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Report on Kilauea (United States) — 17 June-23 June 2009


Smithsonian Institution / US Geological Survey
Weekly Volcanic Activity Report, 17 June-23 June 2009
Managing Editor: Sally Sennert.

Please cite this report as:

Global Volcanism Program, 2009. Report on Kilauea (United States) (Sennert, S, ed.). Weekly Volcanic Activity Report, 17 June-23 June 2009. Smithsonian Institution and US Geological Survey.

Weekly Report (17 June-23 June 2009)


United States

19.421°N, 155.287°W; summit elev. 1222 m

All times are local (unless otherwise noted)

Daily reports from HVO about Kilauea during 17-23 June indicated continuing visible glow from the Halema'uma'u vent. Molten lava remained in the neck of a funnel-shaped cavity in the floor of Halema'uma'u Crater. Webcam views showed the lava level rising several meters for brief periods before returning to depths of about 290 m below the crater rim and 205 m below the crater floor, as determined by laser-ranging measurements. Throughout the week lava from east rift zone vents flowed through tubes to the coast and entered the ocean at two locations west of Kalapana; active surface flows also continued on the pali within the abandoned Royal Gardens subdivision. Sulfur dioxide emission rates from the Halema`uma`u and Pu`u `O`o vents remained elevated. The plume continued to carry glassy bits of spatter and small amounts of ash. A deflation-inflation event began on 22 June and was continuing the next day.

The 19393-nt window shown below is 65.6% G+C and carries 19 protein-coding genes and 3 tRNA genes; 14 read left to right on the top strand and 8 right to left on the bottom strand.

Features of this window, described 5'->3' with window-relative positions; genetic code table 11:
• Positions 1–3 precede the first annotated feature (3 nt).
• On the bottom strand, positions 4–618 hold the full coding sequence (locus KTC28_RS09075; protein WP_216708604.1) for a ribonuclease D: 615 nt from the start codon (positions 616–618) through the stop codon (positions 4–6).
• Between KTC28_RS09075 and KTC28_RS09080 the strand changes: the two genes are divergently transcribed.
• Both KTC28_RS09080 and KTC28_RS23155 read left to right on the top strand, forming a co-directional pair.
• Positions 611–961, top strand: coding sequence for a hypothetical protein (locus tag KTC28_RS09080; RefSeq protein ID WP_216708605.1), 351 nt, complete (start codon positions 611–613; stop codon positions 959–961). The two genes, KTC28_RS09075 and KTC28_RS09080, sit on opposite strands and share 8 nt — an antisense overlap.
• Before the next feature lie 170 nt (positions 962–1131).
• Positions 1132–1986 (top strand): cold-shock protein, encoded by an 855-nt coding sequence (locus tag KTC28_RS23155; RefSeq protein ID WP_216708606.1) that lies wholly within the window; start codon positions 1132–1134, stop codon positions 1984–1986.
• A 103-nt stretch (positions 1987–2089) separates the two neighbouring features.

Geological Summary. Kilauea overlaps the E flank of the massive Mauna Loa shield volcano in the island of Hawaii. Eruptions are prominent in Polynesian legends; written documentation since 1820 records frequent summit and flank lava flow eruptions interspersed with periods of long-term lava lake activity at Halemaumau crater in the summit caldera until 1924. The 3 x 5 km caldera was formed in several stages about 1,500 years ago and during the 18th century; eruptions have also originated from the lengthy East and Southwest rift zones, which extend to the ocean in both directions. About 90% of the surface of the basaltic shield volcano is formed of lava flows less than about 1,100 years old; 70% of the surface is younger than 600 years. The long-term eruption from the East rift zone between 1983 and 2018 produced lava flows covering more than 100 km2, destroyed hundreds of houses, and added new coastline.

Source: US Geological Survey Hawaiian Volcano Observatory (HVO)